In the comparative psychology lab, we aim to conduct parallel research into decision-making processes in humans and animals. Hereto, we employ behavioral, pharmacological and imaging/recording techniques in humans and rats. Here we give a brief overview of the major methods and paradigms employed in our lab.
Behavioral quantification of decision-making
The study of decision making in humans has a rich tradition stemming from economics, psychology and, more recently, the interdisciplinary field of neuroeconomics. Some studies investigate a change in magnitude, delay, uncertainty, risk or social factors to the subjective perception of value. For example, most people prefer rewards that occur sooner over those that occur later, even if they are somewhat bigger. This can be quantified by determining the discount function of participants: in other words, how much subjective value is lost from a reward as it is delayed in time, becomes more uncertain etc. etc. These subjective discount functions can then become the subject of manipulations of context, or the subject of intercultural comparative studies.
Other studies employ one or more paradigms stemming from Game Theory, such as the well-known Prisoner's Dilemma, the Ultimatum and Dictator Game, and the Trust Game. Briefly, in the Ultimatum and Dictator Game, one player makes an offer on how to split an amount of money or resources, and - depending on the variant, the second player has to accept or can choose to reject the offer. These games probe the concepts of generosity, fairness, social norms and strategic interaction. In the Trust Game and Prisoner's Dilemma, the action of the second player has further consequences for the outcome of player 1, by adding the option to defect, increasing the outcome for player 2 and simultaneously reducing the outcome for player 1. These games investigate the probability that players choose to trust their partners, and whether to reciprocate or abuse this trust.
Imaging of decision-making processes
The advent of neuroeconomics has paired the rigorous investigation of decision parameters with the concurrent measurement of brain activity, mostly using functional magnetic resonance imaging (fMRI). In this way, researchers have uncovered which brain areas are important for (economic) choices. For example, the orbitofrontal cortex and ventral striatum are involved in the computation of reward prediction errors. These errors become apparent when for example a sudden change in the magnitude of the reward associated with a stimulus results in a payout for the subject that is much higher than anticipated on the basis of the learned stimulus-outcome associations. Again, in this way different populations of participants can be contrasted, such as different age groups, or healthy controls and patients, or groups with differing cultural backgrounds.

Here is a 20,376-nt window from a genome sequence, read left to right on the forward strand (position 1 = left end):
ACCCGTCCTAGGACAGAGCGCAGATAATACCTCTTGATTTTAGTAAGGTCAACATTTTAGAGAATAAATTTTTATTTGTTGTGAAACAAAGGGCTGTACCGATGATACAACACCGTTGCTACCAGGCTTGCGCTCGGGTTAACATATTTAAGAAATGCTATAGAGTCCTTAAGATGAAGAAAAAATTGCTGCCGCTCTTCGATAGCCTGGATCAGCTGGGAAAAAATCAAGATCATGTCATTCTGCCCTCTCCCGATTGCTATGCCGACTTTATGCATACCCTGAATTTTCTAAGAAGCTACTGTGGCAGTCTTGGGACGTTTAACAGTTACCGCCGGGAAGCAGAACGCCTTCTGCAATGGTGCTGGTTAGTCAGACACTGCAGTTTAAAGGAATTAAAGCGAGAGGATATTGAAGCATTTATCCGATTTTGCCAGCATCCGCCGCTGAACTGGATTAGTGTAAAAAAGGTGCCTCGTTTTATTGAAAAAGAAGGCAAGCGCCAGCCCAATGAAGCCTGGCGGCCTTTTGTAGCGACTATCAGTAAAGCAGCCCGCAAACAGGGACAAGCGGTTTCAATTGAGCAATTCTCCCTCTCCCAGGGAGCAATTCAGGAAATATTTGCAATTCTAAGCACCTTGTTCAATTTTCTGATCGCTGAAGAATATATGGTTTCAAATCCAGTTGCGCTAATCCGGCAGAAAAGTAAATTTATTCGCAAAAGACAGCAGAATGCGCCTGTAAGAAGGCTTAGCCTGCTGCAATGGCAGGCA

There is ample evidence that neurotransmitters, such as dopamine and serotonin are involved in decision-making processes, and that natural variation in the levels of these drugs between individuals, or experimental manipulation of these levels has an effect on the participants behavior in decision making tasks. Neuromodulators such as oxytocin or stress-related hormones also have an effect on decision-making. For example, shortly after a stressing event, the levels of the stress hormone cortisol and the neuromodulator noradrenalin are elevated. These substances also reach the brain and have an effect on decision making parameters. Stressed people tend to put a higher value on immediate rewards as compared to non-stressed control participants.
The use of animals in brain research has been of invaluable help in understanding psychiatric illnesses and diseases affecting the brain by providing a model system used to understand what might be going on in the brain when it is in a state of (psychiatric) disease. Poor decision making is also a hallmark of many psychiatric illnesses, such as pathological gambling, addiction and obsessive-compulsive disorder to name but a few, leading to a poor quality of life in these patients. Accurate animal models of decision-making processes are therefore essential in understanding how these deficits might be remedied in patients. Rodents exhibit patterns of behavior strikingly similar to humans in many of the experimental paradigms mentioned above. Coupled with the existing extensive knowledge regarding rat physiology and behavior, these animals can provide an excellent model for understanding (aberrant) decision-making processes
Operant boxes (Skinner boxes) are ideal devices for establishing temporal discounting in rodent models. Among them, probably the most common is the procedure called ‘delay of reward’ (for an example, see Cardinal et al. 2004). In such a procedure two different levers are used, each one associated with a different size of reward. The two available options differ only in the delay and magnitude of the obtained reward. The time between the response and the reinforcer delivery for the delayed reinforcer is then changed across discrete trials. The obtained data are used to generate the so-called indifference curves: when the duration to the large reward becomes (subjectively) too long, the rat will prefer the immediate, small reward. This crossover or indifference point allows the calculation of the rate at which the delayed rewards are discounted or subjectively devalued. In this regard, it was initially proposed that this weakening followed an exponential decay; however, empirical data rather support a hyperbolic (or very similar) discount function.